Your nighttime sleep is only different from your daytime sleep in that in the night your dreams are less active. During the day you imagine a whole world around you, and you play an active role in that dream. Your personal history takes place in that world, and identifying with that world shapes your personal identity.
At present you are dreaming that, as a part of your personal history, you are reading these lines while you identify with the role of the spiritual Seeker, and you are outraged by what you are actually reading.
The question may arise in you why I claim that you are asleep and dreaming now. Well, from the state of consciousness I call Mindfulness I can see that you are asleep, you believe yourself to be a separate Self, you are a captive of the works of your mind.
You Are Not Present
What is the evidence for me that you are now asleep, and as a citizen of a dreamland you dream that you are awake?
First, that you are not present. To be present means that you are fully alert, attentive, and conscious in the present moment. Whatever you do, you do that fully consciously, you focus your entire attention on that particular activity.
Or, do you feel free to declare that you are present in every moment of your life?
The case with you (and with the majority of people) is that you are not awake in the sense described above. You are careless most of the time, as a large segment of your attention is bound by dealing with events of your thoughts, events of past and plans for future and your own self. Psychological time therefore displaces the moment of the present, or subordinates it to past or future.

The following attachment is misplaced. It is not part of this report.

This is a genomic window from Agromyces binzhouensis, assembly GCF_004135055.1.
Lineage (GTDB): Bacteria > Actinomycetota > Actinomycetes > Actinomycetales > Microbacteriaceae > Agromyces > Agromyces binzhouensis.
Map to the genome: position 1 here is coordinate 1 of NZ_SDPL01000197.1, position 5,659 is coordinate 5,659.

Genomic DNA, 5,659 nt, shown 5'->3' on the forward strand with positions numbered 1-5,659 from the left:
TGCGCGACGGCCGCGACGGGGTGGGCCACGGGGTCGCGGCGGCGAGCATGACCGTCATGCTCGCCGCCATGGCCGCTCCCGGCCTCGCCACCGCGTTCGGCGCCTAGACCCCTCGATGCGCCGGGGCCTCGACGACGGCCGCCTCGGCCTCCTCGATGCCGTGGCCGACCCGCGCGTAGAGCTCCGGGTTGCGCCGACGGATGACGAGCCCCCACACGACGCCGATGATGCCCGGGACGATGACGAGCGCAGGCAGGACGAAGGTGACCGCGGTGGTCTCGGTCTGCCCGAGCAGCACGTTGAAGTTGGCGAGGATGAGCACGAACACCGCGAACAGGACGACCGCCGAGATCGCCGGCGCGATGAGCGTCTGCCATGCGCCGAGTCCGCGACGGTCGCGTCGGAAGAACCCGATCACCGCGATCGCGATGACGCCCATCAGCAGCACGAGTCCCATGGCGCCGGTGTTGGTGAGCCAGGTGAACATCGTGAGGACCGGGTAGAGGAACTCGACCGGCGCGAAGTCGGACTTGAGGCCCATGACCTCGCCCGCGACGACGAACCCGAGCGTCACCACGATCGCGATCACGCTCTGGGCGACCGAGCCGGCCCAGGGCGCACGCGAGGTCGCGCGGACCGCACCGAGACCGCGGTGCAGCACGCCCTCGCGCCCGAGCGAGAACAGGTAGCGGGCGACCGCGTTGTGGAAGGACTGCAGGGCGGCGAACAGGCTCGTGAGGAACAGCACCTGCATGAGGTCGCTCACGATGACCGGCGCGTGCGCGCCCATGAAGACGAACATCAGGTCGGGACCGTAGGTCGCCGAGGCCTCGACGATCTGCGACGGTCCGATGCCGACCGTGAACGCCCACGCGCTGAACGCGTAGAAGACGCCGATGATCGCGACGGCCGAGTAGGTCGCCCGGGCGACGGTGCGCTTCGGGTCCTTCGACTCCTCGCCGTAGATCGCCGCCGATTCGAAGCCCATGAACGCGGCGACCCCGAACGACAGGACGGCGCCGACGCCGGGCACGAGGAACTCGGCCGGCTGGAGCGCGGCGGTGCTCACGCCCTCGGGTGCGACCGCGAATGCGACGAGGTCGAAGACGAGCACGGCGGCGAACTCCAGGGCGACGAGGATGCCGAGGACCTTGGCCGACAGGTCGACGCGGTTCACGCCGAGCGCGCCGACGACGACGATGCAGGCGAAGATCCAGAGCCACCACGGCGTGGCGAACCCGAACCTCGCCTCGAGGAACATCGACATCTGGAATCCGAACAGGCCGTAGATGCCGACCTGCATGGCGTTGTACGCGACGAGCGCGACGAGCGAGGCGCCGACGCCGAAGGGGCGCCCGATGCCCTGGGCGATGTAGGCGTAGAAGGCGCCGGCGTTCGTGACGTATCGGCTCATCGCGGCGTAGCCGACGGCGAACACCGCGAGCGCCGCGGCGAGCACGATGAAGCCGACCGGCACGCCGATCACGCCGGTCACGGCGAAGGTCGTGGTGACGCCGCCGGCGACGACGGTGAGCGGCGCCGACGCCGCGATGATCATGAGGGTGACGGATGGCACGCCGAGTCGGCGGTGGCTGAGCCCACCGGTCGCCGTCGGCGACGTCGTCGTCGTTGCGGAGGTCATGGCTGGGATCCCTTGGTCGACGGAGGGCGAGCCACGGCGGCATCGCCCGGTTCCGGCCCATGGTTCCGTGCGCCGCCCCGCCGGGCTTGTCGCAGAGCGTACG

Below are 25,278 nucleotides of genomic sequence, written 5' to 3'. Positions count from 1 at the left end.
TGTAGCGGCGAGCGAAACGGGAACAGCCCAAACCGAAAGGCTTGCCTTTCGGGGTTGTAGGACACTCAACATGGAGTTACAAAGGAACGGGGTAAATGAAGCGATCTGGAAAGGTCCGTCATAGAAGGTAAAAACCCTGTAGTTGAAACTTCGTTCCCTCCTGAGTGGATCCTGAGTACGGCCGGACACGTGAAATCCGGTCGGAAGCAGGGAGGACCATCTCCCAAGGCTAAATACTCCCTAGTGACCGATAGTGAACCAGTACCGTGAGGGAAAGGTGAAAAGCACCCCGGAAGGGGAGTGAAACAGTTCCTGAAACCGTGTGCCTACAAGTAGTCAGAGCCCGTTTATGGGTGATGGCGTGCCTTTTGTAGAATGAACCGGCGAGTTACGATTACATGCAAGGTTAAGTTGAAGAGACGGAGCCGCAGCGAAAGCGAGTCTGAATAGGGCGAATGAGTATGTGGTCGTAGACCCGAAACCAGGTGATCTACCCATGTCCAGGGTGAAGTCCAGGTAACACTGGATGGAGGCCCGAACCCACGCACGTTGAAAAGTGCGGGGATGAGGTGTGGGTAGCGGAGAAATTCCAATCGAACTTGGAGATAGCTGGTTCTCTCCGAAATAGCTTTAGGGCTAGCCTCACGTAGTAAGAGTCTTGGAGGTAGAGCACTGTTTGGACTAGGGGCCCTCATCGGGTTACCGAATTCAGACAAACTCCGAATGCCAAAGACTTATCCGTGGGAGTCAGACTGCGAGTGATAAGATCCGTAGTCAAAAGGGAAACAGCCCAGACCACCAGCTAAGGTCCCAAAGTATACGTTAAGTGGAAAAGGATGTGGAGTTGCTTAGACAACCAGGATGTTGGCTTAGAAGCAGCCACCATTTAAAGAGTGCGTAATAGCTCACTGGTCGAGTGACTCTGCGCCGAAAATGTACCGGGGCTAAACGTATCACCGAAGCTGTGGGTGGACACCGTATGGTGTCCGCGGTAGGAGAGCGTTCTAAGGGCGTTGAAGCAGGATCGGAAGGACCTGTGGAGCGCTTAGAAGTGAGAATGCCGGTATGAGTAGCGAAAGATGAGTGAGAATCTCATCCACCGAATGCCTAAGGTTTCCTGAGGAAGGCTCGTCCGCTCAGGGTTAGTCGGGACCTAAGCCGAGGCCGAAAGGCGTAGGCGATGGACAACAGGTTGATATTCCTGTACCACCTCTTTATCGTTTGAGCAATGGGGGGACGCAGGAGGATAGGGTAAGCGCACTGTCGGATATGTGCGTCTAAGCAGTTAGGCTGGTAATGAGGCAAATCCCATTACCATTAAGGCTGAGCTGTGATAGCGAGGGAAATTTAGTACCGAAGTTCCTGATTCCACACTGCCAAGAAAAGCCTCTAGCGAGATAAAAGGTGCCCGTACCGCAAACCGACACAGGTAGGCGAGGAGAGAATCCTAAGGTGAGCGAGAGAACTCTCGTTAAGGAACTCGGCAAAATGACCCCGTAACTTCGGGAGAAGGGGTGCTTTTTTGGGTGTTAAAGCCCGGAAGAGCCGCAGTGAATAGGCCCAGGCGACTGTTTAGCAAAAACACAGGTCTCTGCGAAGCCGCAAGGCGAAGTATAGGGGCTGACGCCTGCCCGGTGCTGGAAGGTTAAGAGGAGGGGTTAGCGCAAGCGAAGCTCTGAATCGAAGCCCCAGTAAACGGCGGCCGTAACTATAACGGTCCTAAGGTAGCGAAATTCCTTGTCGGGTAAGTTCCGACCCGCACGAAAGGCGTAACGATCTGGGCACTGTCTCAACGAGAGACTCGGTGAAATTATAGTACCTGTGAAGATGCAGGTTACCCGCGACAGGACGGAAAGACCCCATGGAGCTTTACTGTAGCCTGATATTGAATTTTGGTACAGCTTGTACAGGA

You therefore perform the overwhelming majority of your daily activities mechanically. Your attention only becomes more intensive when you meet someone or deal with something who or that you find interesting, or useful in some way. Or the opposite: the person or thing may do harm to you in some way.
The Reasons of Your Sleep
The reason of you sleeping is that you are not Mindful, only awake. Only one dimension of Mindfulness is present in you. Although you are able to focus your attention on your internal emotions and your environment, in your present state of consciousness you are still powerfully identified with your mind and its functions.
You are therefore drifting on the stormy ocean of your thoughts and emotions day by day, and the space necessary for the emergence of a contemplating Witness is missing from you. You still identify with your thoughts and emotions. These generate the dreams of the Mind, in which you live as a separate self, and try to find the ways of safely navigating your life on the stormy sea.
About the Author
Frank M. Wanderer Ph.D is a professor of psychology, a consciousness researcher and writer, and publisher of several books on consciousness. With a lifelong interest in the mystery of human existence and the work of the human mind, Frank’s work is to help others wake up from identification with our personal history and the illusory world of the forms and shapes, and to find our identity in what he calls “the Miracle”, the mystery of the Consciousness. Connect with Frank at http://www.frankmwanderer.com/